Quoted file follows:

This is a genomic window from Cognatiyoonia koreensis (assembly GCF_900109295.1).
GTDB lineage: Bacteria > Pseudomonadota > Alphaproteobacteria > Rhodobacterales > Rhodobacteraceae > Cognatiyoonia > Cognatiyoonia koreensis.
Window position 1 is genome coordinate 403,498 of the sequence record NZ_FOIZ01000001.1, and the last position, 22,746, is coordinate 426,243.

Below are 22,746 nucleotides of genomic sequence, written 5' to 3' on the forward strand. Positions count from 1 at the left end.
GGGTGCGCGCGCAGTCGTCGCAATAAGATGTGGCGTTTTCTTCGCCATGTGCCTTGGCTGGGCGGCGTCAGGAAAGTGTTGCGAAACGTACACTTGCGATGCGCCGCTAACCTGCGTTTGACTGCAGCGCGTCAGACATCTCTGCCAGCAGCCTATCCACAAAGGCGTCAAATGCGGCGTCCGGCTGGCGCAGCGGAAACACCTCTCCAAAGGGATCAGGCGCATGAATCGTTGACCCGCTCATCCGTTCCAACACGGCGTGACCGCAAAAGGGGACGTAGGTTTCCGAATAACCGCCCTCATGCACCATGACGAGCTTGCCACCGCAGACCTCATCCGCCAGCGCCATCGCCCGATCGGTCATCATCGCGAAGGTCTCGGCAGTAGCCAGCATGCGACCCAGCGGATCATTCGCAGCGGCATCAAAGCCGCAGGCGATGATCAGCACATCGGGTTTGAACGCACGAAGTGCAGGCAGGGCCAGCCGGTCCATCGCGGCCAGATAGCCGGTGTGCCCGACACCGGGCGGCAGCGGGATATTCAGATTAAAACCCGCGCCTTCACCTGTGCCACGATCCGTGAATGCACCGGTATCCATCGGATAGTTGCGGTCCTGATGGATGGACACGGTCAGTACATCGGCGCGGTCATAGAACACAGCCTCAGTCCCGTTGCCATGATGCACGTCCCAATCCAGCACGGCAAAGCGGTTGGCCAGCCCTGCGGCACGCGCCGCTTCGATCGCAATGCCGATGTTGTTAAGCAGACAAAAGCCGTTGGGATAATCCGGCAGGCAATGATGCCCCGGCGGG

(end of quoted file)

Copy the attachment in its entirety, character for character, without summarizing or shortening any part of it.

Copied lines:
This is a genomic window from Cognatiyoonia koreensis (assembly GCF_900109295.1).
GTDB lineage: Bacteria > Pseudomonadota > Alphaproteobacteria > Rhodobacterales > Rhodobacteraceae > Cognatiyoonia > Cognatiyoonia koreensis.
Window position 1 is genome coordinate 403,498 of the sequence record NZ_FOIZ01000001.1, and the last position, 22,746, is coordinate 426,243.

Below are 22,746 nucleotides of genomic sequence, written 5' to 3' on the forward strand. Positions count from 1 at the left end.
GGGTGCGCGCGCAGTCGTCGCAATAAGATGTGGCGTTTTCTTCGCCATGTGCCTTGGCTGGGCGGCGTCAGGAAAGTGTTGCGAAACGTACACTTGCGATGCGCCGCTAACCTGCGTTTGACTGCAGCGCGTCAGACATCTCTGCCAGCAGCCTATCCACAAAGGCGTCAAATGCGGCGTCCGGCTGGCGCAGCGGAAACACCTCTCCAAAGGGATCAGGCGCATGAATCGTTGACCCGCTCATCCGTTCCAACACGGCGTGACCGCAAAAGGGGACGTAGGTTTCCGAATAACCGCCCTCATGCACCATGACGAGCTTGCCACCGCAGACCTCATCCGCCAGCGCCATCGCCCGATCGGTCATCATCGCGAAGGTCTCGGCAGTAGCCAGCATGCGACCCAGCGGATCATTCGCAGCGGCATCAAAGCCGCAGGCGATGATCAGCACATCGGGTTTGAACGCACGAAGTGCAGGCAGGGCCAGCCGGTCCATCGCGGCCAGATAGCCGGTGTGCCCGACACCGGGCGGCAGCGGGATATTCAGATTAAAACCCGCGCCTTCACCTGTGCCACGATCCGTGAATGCACCGGTATCCATCGGATAGTTGCGGTCCTGATGGATGGACACGGTCAGTACATCGGCGCGGTCATAGAACACAGCCTCAGTCCCGTTGCCATGATGCACGTCCCAATCCAGCACGGCAAAGCGGTTGGCCAGCCCTGCGGCACGCGCCGCTTCGATCGCAATGCCGATGTTGTTAAGCAGACAAAAGCCGTTGGGATAATCCGGCAGGCAATGATGCCCCGGCGGG